by Gilbert Hernandez
(DC Comics, 2006)
As Sloth opens, teenager Miguel Serra has just awakened from a year-long coma. Apparently, the coma was self-induced, a medical impossibility. It's the tip of a fascinating iceberg, from lover of surrealism Gilbert Hernandez of Love & Rockets fame.
Once awake, Miguel's movements are painfully slow, hence his new nickname, "Sloth," which is also the name of his three-person band. The other two people in the band are his best friend, Romeo, and his girlfriend, Lita, whom he suspects may have had an affair while he was asleep. As Miguel resumes his relationship with Lita, the trio investigates the truth behind the eerie urban legend of a mysterious Goatman who allegedly haunts a nearby lemon orchard, where three bodies were found buried in the last two years.
Mid-story, the three characters undergo an interesting switch, or, more accurately, a triangulation of reality. Any more hints would ruin a fine twist to an eerie, excellent story that's equal parts magical realism, teenage romance and nourish supernatural thriller, all in one wonderful package.
Hernandez portrays suburbia as not only unsafe but a place where things can go horribly wrong, with murder, drug running and suicide rearing their ugly heads. The result is an existence more morbid than death itself, which makes self-willed comas less of an escape and more like a survival mechanism. The Goatman, an obvious metaphor for the mystery that can't be destroyed by modern civilization, is Hernanadez's answer to an overly industrialized, fast-paced society that is killing our true spirits through the suffocation of our humanity. At the center of this work are the three teenagers, who are a mixture of the innocence, dark desires and sexual confusion typical of adolescence. The characters in his stories tend to create interesting illusions, albeit fragile ones, to escape from brutal reality, as do the lead characters in Sloth by literally willing themselves into comas.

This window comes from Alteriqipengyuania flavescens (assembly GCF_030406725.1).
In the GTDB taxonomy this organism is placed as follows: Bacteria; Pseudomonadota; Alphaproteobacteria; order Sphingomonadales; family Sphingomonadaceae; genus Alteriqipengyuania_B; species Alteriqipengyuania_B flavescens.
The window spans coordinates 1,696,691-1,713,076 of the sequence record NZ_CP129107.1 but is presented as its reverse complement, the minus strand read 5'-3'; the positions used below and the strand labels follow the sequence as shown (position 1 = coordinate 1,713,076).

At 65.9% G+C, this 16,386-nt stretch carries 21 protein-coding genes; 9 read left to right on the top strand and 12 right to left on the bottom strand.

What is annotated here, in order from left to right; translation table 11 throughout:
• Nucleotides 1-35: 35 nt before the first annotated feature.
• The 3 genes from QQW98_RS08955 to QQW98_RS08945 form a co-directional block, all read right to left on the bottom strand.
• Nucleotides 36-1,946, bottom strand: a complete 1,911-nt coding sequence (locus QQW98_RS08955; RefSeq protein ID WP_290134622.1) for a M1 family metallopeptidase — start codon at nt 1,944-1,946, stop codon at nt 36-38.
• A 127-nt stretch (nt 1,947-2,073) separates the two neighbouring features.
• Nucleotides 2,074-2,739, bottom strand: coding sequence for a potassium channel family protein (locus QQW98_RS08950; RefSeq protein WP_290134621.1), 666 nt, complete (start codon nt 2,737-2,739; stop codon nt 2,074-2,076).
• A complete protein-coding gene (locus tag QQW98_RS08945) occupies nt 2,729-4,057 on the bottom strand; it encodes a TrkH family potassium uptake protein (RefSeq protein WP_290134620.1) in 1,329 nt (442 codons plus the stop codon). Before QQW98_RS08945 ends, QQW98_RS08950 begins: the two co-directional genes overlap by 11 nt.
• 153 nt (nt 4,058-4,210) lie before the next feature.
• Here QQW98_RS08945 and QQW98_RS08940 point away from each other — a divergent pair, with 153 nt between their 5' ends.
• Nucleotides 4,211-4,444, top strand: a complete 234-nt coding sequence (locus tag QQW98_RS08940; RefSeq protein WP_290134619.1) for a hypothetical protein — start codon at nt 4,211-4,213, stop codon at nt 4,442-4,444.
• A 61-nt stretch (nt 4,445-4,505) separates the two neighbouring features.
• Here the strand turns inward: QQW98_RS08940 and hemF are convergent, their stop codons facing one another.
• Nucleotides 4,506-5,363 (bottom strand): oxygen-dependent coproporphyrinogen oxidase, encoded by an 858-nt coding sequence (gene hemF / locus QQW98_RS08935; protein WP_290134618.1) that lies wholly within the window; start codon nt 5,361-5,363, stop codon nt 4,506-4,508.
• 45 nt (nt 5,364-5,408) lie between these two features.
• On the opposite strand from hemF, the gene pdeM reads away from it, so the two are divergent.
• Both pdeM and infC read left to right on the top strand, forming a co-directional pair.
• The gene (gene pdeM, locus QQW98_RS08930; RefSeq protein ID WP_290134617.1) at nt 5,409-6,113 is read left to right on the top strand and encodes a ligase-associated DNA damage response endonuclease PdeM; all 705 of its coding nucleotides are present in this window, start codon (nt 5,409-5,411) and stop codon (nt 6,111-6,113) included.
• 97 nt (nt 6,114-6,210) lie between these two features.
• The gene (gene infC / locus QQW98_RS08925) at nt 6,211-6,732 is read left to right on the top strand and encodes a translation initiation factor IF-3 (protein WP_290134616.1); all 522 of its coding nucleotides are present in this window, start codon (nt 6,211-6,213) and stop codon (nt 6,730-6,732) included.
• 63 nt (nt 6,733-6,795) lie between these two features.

As hoaky and cliche-ridden as it seems, though, Hernandez truly believes in the power of love to redeem our existence, in spite of the existential despair we face in a world that is stifling our souls. He captures a unique emotional reality that reflects dread, sorrow, joy, innocence and, sometimes, hope. Our physical bodies are not prisons because our souls are always free. We can escape those cells anytime we want to and find our true identities.
Sloth is completely removed from the characters and locale of the Palomar universe. Next to Chris Ware's Jimmy Corrigan, Sloth is the most coherent, nontraditional story that I have ever read, with the narrative taking unexpected turns that leave you hanging on the edge of your seat, while somehow leaving not a single plot thread dangling in the process. Hernandez's fluid, unadorned drawing style combines very well with this compelling and unusual tale. The clear, black-and-white lines are as beautiful as they are masterful.
Sloth is, like Charles Burns' Black Hole, a dense, multi-textual classic that's meant to be read not once but many times, because that's how much it pulls you in. It's as creepy as it is captivating, with the most oddly satisfying ending to an equally odd love story. For fans of Love & Rockets as well as those wanting a peek inside the mind of Gilbert Hernandez, Sloth is not to be missed.
25 April 2009
Send us your opinions!